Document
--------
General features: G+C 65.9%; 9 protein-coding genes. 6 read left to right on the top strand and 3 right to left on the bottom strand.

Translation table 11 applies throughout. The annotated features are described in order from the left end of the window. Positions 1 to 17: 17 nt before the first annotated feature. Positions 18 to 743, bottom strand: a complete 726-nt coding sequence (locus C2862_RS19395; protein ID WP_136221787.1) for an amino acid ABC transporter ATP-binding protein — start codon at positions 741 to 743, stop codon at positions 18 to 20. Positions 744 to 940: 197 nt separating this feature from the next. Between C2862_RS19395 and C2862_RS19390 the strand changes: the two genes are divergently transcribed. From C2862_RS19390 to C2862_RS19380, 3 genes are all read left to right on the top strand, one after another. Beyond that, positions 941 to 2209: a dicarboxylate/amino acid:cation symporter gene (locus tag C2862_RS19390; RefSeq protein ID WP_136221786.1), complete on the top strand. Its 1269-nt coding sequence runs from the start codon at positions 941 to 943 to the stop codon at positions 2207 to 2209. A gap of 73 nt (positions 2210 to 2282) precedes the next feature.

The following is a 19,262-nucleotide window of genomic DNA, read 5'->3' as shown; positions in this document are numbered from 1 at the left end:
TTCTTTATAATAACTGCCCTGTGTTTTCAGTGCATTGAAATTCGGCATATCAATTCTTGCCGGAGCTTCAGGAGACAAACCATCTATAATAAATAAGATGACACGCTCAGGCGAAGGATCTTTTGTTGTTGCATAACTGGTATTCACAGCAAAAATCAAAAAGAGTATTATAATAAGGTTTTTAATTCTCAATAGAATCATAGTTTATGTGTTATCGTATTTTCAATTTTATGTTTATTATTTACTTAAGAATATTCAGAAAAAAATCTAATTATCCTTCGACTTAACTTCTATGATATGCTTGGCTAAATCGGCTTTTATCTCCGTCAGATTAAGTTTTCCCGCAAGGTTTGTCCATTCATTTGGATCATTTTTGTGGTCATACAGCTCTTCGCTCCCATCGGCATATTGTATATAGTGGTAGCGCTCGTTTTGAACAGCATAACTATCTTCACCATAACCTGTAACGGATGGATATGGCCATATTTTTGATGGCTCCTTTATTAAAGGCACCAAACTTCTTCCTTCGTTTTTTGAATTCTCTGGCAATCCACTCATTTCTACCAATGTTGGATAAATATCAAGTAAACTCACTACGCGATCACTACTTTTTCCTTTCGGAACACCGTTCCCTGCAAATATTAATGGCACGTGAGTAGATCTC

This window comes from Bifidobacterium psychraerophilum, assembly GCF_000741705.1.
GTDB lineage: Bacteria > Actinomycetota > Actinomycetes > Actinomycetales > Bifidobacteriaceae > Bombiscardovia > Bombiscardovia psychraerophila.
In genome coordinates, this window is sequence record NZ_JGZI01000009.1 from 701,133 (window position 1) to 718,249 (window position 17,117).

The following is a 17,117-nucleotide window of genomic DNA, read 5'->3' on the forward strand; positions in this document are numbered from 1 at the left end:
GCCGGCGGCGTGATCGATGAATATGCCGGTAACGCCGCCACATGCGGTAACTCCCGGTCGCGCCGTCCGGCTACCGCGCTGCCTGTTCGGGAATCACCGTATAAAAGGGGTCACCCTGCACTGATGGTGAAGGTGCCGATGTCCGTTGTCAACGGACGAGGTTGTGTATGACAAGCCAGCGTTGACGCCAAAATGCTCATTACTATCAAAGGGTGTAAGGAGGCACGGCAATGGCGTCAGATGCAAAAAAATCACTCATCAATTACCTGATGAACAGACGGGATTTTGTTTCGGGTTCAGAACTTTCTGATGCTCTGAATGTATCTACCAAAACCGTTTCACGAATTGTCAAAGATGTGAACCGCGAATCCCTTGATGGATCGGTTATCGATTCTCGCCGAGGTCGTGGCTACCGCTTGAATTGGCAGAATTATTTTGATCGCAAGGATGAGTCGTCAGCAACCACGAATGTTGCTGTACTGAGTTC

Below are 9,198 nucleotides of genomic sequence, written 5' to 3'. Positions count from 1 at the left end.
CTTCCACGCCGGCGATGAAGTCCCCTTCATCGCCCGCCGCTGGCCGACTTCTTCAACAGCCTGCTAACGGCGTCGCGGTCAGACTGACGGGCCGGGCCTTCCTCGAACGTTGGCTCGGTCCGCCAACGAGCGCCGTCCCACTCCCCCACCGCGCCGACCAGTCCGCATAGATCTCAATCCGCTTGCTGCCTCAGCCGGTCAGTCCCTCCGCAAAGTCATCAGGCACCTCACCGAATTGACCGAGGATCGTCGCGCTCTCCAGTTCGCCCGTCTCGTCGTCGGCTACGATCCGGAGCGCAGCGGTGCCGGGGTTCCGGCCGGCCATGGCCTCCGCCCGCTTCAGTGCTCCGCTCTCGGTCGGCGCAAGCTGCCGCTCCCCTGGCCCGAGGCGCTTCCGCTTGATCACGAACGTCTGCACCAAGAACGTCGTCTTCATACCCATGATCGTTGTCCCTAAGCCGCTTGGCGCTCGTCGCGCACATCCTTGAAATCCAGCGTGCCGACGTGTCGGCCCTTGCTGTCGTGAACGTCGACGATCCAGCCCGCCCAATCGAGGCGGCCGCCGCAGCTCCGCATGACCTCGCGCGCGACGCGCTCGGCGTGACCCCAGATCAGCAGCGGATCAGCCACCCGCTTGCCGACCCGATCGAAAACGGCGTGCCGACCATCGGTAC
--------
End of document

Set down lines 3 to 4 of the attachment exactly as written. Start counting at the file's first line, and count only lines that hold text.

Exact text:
The following is a 19,262-nucleotide window of genomic DNA, read 5'->3' as shown; positions in this document are numbered from 1 at the left end:
TTCTTTATAATAACTGCCCTGTGTTTTCAGTGCATTGAAATTCGGCATATCAATTCTTGCCGGAGCTTCAGGAGACAAACCATCTATAATAAATAAGATGACACGCTCAGGCGAAGGATCTTTTGTTGTTGCATAACTGGTATTCACAGCAAAAATCAAAAAGAGTATTATAATAAGGTTTTTAATTCTCAATAGAATCATAGTTTATGTGTTATCGTATTTTCAATTTTATGTTTATTATTTACTTAAGAATATTCAGAAAAAAATCTAATTATCCTTCGACTTAACTTCTATGATATGCTTGGCTAAATCGGCTTTTATCTCCGTCAGATTAAGTTTTCCCGCAAGGTTTGTCCATTCATTTGGATCATTTTTGTGGTCATACAGCTCTTCGCTCCCATCGGCATATTGTATATAGTGGTAGCGCTCGTTTTGAACAGCATAACTATCTTCACCATAACCTGTAACGGATGGATATGGCCATATTTTTGATGGCTCCTTTATTAAAGGCACCAAACTTCTTCCTTCGTTTTTTGAATTCTCTGGCAATCCACTCATTTCTACCAATGTTGGATAAATATCAAGTAAACTCACTACGCGATCACTACTTTTTCCTTTCGGAACACCGTTCCCTGCAAATATTAATGGCACGTGAGTAGATCTC